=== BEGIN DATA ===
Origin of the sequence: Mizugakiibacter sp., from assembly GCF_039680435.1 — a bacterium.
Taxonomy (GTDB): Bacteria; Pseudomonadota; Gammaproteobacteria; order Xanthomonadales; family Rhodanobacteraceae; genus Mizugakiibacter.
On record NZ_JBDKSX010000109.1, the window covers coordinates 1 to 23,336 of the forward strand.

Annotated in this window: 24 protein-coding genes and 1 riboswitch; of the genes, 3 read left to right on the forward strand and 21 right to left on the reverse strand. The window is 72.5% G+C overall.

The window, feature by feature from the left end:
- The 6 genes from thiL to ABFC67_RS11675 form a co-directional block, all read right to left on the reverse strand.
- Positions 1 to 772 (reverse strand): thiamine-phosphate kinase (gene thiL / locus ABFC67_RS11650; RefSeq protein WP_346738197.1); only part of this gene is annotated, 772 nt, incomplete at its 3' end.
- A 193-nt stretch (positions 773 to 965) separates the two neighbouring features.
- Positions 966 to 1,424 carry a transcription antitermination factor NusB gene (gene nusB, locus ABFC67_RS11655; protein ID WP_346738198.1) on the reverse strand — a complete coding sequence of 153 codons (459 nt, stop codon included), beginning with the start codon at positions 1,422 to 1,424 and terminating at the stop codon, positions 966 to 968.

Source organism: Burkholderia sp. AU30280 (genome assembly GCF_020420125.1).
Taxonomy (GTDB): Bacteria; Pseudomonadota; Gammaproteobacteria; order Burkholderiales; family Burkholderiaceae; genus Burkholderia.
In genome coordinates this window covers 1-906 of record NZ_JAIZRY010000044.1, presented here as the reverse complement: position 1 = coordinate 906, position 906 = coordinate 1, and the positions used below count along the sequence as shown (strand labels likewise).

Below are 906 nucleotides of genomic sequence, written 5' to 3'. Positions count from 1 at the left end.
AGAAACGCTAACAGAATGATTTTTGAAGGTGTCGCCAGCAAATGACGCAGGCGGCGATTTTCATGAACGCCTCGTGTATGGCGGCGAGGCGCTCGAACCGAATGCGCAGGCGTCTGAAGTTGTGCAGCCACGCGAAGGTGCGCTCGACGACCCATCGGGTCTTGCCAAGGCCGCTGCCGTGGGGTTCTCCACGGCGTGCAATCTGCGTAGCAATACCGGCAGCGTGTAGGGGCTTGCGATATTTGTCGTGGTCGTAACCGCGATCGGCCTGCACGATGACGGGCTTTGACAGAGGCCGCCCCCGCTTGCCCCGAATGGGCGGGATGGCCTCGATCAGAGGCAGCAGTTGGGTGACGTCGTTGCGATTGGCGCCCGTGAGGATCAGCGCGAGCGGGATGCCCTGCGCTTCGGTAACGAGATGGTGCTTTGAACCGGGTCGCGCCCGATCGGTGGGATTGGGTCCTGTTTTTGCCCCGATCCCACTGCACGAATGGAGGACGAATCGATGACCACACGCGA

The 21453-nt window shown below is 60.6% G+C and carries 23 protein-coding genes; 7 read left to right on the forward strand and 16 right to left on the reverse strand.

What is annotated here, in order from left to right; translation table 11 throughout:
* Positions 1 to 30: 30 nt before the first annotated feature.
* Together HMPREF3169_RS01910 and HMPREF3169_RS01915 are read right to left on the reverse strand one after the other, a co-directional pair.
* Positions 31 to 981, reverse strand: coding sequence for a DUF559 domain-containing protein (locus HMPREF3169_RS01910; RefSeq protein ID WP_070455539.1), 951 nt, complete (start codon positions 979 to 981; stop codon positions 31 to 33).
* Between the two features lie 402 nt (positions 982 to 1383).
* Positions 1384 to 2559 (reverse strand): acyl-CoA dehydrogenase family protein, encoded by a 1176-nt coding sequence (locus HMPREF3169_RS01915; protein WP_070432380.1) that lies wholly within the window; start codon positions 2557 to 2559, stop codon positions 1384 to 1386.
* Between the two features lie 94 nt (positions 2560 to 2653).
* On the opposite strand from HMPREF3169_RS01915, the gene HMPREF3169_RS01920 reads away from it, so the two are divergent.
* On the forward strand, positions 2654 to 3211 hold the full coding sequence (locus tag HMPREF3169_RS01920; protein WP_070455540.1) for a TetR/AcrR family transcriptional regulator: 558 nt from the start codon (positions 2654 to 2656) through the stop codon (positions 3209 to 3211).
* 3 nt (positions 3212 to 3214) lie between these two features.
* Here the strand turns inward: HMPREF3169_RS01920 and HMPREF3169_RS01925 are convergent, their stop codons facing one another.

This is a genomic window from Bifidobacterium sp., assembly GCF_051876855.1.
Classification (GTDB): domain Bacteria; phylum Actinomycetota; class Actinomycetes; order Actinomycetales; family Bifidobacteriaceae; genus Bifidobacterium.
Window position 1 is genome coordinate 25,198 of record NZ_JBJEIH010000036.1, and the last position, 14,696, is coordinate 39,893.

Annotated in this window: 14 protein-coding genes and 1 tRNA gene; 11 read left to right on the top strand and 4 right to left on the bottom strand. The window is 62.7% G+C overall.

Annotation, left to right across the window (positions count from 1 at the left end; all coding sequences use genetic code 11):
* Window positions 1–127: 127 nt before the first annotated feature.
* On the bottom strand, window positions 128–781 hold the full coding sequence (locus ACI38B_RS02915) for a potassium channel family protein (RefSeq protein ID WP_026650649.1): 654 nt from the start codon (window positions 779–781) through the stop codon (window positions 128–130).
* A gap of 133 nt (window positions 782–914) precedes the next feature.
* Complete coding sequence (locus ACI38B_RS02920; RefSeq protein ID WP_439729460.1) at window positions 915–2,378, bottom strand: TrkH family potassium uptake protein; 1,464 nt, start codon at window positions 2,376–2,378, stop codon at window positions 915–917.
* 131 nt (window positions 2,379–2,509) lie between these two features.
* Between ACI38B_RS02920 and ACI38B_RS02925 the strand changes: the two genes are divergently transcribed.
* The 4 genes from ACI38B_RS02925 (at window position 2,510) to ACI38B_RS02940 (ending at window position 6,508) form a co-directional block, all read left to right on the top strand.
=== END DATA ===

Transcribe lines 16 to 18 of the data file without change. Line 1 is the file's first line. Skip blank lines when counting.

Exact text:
What is annotated here, in order from left to right; translation table 11 throughout:
* Positions 1 to 30: 30 nt before the first annotated feature.
* Together HMPREF3169_RS01910 and HMPREF3169_RS01915 are read right to left on the reverse strand one after the other, a co-directional pair.